Amend the Process Safety Management Standard (PSM), 29 CFR 1910.119, to achieve more comprehensive control of reactive hazards that could have catastrophic consequences.
· Broaden the application to cover reactive hazards resulting from process-specific conditions and combinations of chemicals. Additionally, broaden coverage of hazards from self-reactive chemicals. In expanding PSM coverage, use objective criteria. Consider criteria such as the North American Industry Classification System (NAICS), a reactive hazard classification system (e.g., based on heat of reaction or toxic gas evolution), incident history, or catastrophic potential.
· In the compilation of process safety information, require that multiple sources of information be sufficiently consulted to understand and control potential reactive hazards. Useful sources include:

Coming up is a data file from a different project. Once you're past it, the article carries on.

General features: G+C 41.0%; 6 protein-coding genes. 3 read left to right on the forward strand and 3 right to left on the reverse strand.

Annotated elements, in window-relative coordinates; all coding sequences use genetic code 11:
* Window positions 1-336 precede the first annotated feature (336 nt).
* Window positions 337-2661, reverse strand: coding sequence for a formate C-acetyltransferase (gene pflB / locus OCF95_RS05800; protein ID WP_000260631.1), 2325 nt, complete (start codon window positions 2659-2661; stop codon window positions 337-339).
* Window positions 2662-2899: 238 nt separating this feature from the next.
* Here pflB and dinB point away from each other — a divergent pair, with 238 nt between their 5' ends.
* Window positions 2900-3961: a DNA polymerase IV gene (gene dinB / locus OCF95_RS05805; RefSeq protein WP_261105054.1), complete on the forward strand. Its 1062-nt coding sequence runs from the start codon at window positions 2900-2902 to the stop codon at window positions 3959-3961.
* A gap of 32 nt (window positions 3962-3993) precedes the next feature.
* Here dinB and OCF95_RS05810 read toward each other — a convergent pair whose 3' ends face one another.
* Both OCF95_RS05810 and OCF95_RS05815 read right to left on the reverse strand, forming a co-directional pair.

- Literature surveys (e.g., Bretherick's Handbook of Reactive Chemical Hazards, Sax's Dangerous Properties of Industrial Materials).
- Information developed from computerized tools (e.g., ASTM's CHETAH, NOAA's The Chemical Reactivity Worksheet).
- Chemical reactivity test data produced by employers or obtained from other sources (e.g., differential scanning calorimetry, thermogravimetric analysis, accelerating rate
- Relevant incident reports from the plant, the corporation, industry, and government.
- Chemical Abstracts Service.
· Augment the process hazard analysis (PHA) element to explicitly require an evaluation of reactive hazards. In revising this element, evaluate the need to consider relevant factors, such as:
- Rate and quantity of heat or gas generated.
- Maximum operating temperature to avoid decomposition.
- Thermal stability of reactants, reaction mixtures, byproducts, waste streams, and
- Effect of variables such as charging rates, catalyst addition, and possible contaminants.
- Understanding the consequences of runaway reactions or toxic gas evolution.